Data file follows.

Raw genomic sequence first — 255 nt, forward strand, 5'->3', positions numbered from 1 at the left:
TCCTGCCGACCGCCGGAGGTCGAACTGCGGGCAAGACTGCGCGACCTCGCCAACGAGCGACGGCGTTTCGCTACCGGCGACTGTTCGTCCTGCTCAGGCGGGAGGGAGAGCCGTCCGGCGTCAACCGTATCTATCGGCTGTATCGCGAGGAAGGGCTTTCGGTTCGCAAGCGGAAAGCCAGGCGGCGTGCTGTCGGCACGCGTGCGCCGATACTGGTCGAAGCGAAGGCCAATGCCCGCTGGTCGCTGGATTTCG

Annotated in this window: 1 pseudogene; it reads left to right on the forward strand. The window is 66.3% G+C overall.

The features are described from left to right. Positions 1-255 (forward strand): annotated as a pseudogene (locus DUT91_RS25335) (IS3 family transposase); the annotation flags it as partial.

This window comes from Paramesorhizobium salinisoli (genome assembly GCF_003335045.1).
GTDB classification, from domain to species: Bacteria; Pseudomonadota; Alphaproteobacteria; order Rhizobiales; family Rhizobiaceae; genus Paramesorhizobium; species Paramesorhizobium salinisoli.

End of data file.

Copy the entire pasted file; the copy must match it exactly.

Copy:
Raw genomic sequence first — 255 nt, forward strand, 5'->3', positions numbered from 1 at the left:
TCCTGCCGACCGCCGGAGGTCGAACTGCGGGCAAGACTGCGCGACCTCGCCAACGAGCGACGGCGTTTCGCTACCGGCGACTGTTCGTCCTGCTCAGGCGGGAGGGAGAGCCGTCCGGCGTCAACCGTATCTATCGGCTGTATCGCGAGGAAGGGCTTTCGGTTCGCAAGCGGAAAGCCAGGCGGCGTGCTGTCGGCACGCGTGCGCCGATACTGGTCGAAGCGAAGGCCAATGCCCGCTGGTCGCTGGATTTCG

Annotated in this window: 1 pseudogene; it reads left to right on the forward strand. The window is 66.3% G+C overall.

The features are described from left to right. Positions 1-255 (forward strand): annotated as a pseudogene (locus DUT91_RS25335) (IS3 family transposase); the annotation flags it as partial.

This window comes from Paramesorhizobium salinisoli (genome assembly GCF_003335045.1).
GTDB classification, from domain to species: Bacteria; Pseudomonadota; Alphaproteobacteria; order Rhizobiales; family Rhizobiaceae; genus Paramesorhizobium; species Paramesorhizobium salinisoli.